First 289 words of the document:
What is it?
Infertility is when a person, either male or female, is biologically
unable to contribute to a conception.
What causes it?
Infertility in women is most commonly caused by polycystic ovarian
syndrome (PCOS), which is a hormonal imbalance which interferes
with ovulation. It can also be caused by primary ovarian failure, when
the ovaries cease to function properly before the natural menopause.
Other causes include uterine fibroids (which interfere with the uterus'
normal functions), and problems with the fallopian tubes.
A woman's fertility can be affected by age, smoking, excessive alcohol
consumption, stress, poor diet, strenuous physical training, weight
issues (both overweight and underweight), sexually transmitted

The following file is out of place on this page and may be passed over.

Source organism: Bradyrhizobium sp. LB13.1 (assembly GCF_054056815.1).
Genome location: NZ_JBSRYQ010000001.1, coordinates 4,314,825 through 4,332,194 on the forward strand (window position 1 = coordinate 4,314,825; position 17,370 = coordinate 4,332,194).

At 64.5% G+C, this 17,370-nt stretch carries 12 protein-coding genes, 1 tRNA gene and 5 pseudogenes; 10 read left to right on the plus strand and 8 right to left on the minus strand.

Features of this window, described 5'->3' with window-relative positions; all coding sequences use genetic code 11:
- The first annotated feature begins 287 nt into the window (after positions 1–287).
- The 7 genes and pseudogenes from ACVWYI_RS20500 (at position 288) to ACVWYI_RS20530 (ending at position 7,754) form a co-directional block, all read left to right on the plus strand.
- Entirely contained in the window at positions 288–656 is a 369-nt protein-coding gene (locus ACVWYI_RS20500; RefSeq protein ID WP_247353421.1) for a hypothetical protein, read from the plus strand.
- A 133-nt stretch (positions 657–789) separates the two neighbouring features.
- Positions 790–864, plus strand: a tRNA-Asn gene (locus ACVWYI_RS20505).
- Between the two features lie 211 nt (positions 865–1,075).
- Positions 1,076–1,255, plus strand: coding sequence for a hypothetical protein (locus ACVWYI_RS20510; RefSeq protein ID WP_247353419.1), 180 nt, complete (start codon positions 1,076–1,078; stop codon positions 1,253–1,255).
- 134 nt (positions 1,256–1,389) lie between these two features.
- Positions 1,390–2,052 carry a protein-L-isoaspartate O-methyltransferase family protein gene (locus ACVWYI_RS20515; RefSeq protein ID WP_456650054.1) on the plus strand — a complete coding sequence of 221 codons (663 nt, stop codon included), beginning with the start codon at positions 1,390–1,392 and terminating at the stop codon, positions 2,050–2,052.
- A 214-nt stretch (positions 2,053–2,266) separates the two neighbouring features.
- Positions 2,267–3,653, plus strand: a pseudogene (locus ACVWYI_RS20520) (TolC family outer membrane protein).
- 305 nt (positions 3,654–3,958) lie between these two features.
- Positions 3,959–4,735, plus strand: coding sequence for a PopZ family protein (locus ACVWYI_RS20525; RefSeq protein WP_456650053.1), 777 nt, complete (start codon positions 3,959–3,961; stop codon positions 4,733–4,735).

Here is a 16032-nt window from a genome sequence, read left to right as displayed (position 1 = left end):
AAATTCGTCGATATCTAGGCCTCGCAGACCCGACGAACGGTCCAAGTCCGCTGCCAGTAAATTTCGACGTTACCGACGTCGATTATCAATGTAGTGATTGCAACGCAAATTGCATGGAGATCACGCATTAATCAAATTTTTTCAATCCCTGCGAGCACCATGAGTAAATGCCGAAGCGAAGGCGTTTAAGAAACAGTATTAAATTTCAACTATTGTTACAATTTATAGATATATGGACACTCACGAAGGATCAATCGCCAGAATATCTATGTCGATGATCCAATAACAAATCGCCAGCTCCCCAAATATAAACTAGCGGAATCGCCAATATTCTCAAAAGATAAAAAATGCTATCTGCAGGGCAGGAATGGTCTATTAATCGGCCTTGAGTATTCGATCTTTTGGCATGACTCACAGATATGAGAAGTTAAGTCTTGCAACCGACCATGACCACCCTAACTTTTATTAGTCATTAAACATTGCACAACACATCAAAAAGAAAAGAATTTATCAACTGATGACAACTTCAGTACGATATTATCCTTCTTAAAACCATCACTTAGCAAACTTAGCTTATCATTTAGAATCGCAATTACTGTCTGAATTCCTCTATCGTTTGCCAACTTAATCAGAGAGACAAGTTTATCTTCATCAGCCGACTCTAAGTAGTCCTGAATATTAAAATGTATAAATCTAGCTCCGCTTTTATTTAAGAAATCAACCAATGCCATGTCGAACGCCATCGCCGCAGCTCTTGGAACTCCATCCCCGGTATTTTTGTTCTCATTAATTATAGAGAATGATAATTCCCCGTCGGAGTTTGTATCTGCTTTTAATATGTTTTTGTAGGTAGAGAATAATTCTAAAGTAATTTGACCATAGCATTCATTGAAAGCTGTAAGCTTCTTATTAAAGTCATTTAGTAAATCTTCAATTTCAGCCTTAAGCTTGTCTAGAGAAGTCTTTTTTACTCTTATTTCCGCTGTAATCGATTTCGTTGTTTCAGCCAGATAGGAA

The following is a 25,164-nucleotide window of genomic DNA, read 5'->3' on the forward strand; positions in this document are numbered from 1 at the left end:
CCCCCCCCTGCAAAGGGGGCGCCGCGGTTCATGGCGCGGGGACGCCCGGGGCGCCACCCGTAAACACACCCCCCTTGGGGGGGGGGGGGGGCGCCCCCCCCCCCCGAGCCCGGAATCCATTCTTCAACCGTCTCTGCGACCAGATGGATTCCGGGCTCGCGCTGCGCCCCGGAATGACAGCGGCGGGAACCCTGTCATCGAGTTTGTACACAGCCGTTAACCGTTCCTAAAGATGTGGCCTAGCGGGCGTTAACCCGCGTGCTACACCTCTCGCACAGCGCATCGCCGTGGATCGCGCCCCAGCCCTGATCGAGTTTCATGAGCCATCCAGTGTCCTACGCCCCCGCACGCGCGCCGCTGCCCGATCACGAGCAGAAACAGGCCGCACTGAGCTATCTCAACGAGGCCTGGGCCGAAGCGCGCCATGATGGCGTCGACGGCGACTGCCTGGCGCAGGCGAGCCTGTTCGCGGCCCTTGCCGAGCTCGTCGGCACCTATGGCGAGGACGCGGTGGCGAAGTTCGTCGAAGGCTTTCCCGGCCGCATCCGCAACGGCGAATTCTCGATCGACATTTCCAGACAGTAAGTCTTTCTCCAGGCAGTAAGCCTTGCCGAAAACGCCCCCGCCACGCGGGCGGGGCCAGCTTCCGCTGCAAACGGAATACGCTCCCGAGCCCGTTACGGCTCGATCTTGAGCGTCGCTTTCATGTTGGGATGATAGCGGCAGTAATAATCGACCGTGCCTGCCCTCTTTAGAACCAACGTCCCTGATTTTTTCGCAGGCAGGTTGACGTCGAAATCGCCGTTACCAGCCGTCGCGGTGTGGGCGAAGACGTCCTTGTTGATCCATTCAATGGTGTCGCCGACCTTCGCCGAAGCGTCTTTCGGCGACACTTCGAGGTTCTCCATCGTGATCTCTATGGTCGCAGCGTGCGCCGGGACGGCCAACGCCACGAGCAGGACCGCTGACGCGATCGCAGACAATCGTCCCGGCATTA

infections (STIs), and changes in hormone levels.
Infertility in men is often caused by varicocele, which is when the
temperature inside the testicles is too high, and so the numbers and/or
shape of the sperm are affected. Damage or injury to the reproductive
system, cystic fibrosis, and irregular shape (and therefore low motility)
of sperm can also cause infertility.
Heavy alcohol use, drugs, smoking, age, exposure to toxins, such as
pesticides or lead, mumps, kidney disease, hormone problems, some
medicines, and radiation treatment and chemotherapy can all affect a
man's ability to conceive.
How can it be treated?
Infertility can be treated with medicine to regulate hormone levels,
surgery to correct problems with the reproductive system, artificial
insemination (in which sperm and egg are united outside the womb
and the implanted into the womb once fertilised), or assisted
reproductive technology. Many times these treatments are combined.